First, Premier Gordon Campbell abruptly reversed a 15-per-cent income-tax cut that he had announced for Jan. 1.
Then, contenders to succeed him as premier held out the prospect of change in tax policy: Kevin Falcon has proposed freezing the carbon tax while Christy Clark has called for a free vote in the legislature on the wildly unpopular harmonized sales tax, a vote that would likely result in the death of the tax.
The New Democrats have now joined the fray, calling for the B.C. government to put the brakes on a corporate income-tax cut that comes into effect on Jan. 1.
"It's the wrong time to do it," said NDP finance critic Bruce Ralston. "It should not come into effect."
Similar to the introduction of the HST, the corporate income-tax cut reflects the approach of the B.C. Liberal government to shift the tax burden from businesses onto families, Mr. Ralston said in an interview. Government revenues should be put into transit or a climate-change initiative rather than a tax break, Mr. Ralston said, emphasizing party policy since the tax cut was announced.
He was also critical of the uncertainty about taxes in B.C. at the start of a new year. "It hardly sends a message of stability and continuity," he said.
Gregory Thomas, a director of the Canadian Taxpayers Federation, said the prospect of sudden reversals in tax policy may lead to people postponing decisions about doing business in B.C.
"Any time you have uncertainty and confusion over tax rates, it is not good for the economy, for business," he said.
The corporate income-tax rate is set to drop to 10 per cent on Jan. 1, from 10.5 per cent. With the reduced rate, B.C. will be tied with Alberta in having the lowest corporate income-tax rate in Canada. The tax cut will cost the province $90-million.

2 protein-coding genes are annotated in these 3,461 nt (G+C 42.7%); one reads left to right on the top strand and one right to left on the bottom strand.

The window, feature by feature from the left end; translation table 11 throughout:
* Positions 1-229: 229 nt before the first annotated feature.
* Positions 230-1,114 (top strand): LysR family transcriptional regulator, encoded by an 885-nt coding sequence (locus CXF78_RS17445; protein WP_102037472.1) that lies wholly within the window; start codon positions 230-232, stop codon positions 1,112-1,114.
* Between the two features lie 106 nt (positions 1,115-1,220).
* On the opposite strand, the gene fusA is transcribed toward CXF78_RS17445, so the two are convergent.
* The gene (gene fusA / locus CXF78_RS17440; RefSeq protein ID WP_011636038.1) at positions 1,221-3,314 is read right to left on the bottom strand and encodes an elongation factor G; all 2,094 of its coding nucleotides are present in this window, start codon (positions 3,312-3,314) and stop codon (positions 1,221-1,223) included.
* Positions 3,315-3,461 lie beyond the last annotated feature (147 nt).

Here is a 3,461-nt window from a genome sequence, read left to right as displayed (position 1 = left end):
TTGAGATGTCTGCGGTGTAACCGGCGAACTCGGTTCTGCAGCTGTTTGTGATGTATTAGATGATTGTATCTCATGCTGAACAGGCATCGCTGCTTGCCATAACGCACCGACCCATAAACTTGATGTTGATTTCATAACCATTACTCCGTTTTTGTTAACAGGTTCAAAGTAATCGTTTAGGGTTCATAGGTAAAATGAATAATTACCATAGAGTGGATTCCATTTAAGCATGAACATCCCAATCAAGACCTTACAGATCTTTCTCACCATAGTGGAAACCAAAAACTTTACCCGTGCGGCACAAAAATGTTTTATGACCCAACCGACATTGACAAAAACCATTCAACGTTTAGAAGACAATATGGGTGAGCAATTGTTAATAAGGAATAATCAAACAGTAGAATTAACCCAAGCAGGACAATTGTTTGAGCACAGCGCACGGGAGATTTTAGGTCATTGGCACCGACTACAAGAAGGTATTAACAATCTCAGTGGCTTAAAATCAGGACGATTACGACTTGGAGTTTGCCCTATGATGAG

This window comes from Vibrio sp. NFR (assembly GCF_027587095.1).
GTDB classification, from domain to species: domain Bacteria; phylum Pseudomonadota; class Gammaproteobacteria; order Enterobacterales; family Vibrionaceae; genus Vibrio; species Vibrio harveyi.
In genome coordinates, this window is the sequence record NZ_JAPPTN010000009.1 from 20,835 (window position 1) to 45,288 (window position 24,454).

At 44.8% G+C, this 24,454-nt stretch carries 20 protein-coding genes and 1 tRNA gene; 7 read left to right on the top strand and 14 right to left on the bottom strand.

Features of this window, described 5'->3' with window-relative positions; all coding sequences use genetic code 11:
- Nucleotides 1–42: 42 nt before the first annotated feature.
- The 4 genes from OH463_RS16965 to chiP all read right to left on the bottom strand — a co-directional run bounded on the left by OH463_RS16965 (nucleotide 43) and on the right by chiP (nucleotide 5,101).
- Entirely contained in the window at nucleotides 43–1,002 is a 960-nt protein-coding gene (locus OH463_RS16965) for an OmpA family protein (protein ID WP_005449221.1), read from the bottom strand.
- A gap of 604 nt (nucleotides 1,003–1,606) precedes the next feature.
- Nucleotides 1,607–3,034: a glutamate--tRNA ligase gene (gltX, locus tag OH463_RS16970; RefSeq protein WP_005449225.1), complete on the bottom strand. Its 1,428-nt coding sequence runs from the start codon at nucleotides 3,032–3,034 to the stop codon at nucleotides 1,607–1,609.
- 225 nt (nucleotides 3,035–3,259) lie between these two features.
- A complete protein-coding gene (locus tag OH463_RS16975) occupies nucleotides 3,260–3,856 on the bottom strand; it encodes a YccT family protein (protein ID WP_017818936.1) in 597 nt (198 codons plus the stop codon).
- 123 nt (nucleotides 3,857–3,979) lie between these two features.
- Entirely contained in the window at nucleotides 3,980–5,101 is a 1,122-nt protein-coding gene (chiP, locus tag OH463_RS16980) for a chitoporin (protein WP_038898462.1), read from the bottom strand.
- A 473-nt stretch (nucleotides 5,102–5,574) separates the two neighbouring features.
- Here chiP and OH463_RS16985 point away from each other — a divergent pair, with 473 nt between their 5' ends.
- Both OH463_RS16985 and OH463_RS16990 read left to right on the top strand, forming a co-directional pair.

The corporate tax cut is part of a package of changes on Jan. 1 that include an increase in medical service plan premiums of about 6 per cent, a new northern and rural homeowner benefit of up to $200 and new property tax credits for farmland and industrial property.
Finance Minister Colin Hansen was on holidays and unavailable for an interview. Ida Chong, Minister of Regional Economic and Skills Development, said the cut in corporate taxes could give the provincial economy a boost.
"It is always significant whenever you have a tax cut," she said.
The tax cut is intended to help businesses who are looking to reinvest in new equipment or in their people, she also said.
"If that money is reinvested in equipment or [used to]train employees to be more productive, at the end of the day, it could generate significantly more [than the cost to the government of $90-million]" Ms. Chong said.
Some taxpayers may have been planning on the 15-per-cent cut in personal income tax, Ms. Chong said. "Another reduction would have been nice," she said. But the decision was made to let Mr. Campbell's successor shape tax policy, she said. B.C. continues to have the lowest personal income tax rate in Canada for those with an income up to $118,000, she added.
Ms. Chong defended the controversial 12-per-cent HST introduced last July, although she is facing a recall campaign as part of the backlash against the tax. Every independent economist has said the HST is going to be an advantage for the province, she said.
She also endorsed the hike in health-care premiums. The provincial health-care budget has almost doubled since the Liberals were first elected in 2001 but premiums have not, she said. The premiums are increasing this year at the same rate as spending on health-care costs, she added.
Mr. Thomas said the Canadian Taxpayers Federation would like to see a one-percentage-point drop in the HST. Business got a break with the introduction of HST, Mr. Thomas said. "It's not surprising that you have half-a-million people willing to protest."
The federation would also like to see those who wish to succeed Mr. Campbell as premier come up with substantive ideas on how to eliminate the current $1.7-billion deficit this year and balance the budget, Mr. Thomas also said.
The HST was introduced last July. The carbon tax has increased annually since its introduction in July, 2008. The tax on gas was set at 2.41 cents a litre in July, 2008 and was scheduled to increase to 7.24 cents a litre by July, 2012.